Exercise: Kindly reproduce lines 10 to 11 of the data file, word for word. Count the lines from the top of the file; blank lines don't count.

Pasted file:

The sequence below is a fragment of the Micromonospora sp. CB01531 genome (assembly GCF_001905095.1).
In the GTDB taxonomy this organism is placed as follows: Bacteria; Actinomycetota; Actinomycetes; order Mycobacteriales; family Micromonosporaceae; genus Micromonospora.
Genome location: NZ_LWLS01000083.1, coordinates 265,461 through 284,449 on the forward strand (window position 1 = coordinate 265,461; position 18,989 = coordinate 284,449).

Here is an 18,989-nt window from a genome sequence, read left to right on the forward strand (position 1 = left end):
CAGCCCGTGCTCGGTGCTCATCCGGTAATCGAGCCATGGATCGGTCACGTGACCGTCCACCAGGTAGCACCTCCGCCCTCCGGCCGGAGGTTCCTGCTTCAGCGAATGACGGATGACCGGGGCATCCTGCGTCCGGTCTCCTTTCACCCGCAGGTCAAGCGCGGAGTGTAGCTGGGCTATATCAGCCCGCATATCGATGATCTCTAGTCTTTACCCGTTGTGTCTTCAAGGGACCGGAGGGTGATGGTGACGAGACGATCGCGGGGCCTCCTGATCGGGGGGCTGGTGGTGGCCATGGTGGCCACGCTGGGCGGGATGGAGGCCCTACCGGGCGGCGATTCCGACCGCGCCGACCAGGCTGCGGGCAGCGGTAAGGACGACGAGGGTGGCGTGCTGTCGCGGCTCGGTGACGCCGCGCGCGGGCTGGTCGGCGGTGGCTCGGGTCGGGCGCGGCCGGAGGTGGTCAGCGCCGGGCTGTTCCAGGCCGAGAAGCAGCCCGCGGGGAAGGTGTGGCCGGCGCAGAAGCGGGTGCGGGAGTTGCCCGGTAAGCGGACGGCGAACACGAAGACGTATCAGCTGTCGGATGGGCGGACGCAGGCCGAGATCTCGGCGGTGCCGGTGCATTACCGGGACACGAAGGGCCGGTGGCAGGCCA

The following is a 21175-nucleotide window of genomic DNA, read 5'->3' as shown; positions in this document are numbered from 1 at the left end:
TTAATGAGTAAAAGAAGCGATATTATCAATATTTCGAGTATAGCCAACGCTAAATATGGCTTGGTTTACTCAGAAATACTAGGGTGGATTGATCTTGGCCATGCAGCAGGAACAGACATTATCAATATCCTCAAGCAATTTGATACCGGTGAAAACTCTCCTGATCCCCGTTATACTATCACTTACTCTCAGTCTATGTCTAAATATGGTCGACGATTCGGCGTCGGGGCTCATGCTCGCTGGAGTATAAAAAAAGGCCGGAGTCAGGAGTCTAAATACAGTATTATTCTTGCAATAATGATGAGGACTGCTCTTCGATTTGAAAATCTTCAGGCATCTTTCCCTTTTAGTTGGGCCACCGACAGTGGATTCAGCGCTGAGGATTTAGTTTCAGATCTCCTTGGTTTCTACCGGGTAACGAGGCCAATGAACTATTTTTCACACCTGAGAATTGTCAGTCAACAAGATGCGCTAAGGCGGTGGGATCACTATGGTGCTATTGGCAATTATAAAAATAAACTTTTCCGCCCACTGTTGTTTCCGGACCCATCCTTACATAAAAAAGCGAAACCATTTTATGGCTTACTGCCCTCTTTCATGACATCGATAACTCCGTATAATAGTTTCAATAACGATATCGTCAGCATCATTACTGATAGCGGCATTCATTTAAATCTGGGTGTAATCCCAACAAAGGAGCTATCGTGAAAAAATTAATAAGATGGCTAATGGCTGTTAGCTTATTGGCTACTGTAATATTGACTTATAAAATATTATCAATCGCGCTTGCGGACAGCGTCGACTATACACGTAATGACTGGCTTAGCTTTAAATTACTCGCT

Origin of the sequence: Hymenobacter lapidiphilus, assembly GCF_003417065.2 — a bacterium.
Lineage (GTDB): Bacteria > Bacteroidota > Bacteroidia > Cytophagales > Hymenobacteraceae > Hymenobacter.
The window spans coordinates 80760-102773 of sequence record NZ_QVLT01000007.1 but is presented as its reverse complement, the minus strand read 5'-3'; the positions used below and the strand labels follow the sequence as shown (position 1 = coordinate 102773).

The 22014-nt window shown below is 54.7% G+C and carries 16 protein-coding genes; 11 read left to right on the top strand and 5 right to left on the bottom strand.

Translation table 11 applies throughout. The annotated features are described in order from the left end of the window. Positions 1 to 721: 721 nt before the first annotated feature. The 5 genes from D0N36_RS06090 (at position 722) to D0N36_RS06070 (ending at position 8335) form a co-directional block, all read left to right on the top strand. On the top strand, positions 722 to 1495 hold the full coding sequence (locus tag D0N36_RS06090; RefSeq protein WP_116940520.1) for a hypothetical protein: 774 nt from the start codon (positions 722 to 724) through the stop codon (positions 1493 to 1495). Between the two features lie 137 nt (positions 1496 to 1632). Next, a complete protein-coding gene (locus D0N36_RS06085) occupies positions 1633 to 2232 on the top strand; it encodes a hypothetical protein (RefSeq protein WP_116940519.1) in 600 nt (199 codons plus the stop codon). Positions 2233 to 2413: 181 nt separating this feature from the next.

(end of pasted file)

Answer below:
The window spans coordinates 80760-102773 of sequence record NZ_QVLT01000007.1 but is presented as its reverse complement, the minus strand read 5'-3'; the positions used below and the strand labels follow the sequence as shown (position 1 = coordinate 102773).

The 22014-nt window shown below is 54.7% G+C and carries 16 protein-coding genes; 11 read left to right on the top strand and 5 right to left on the bottom strand.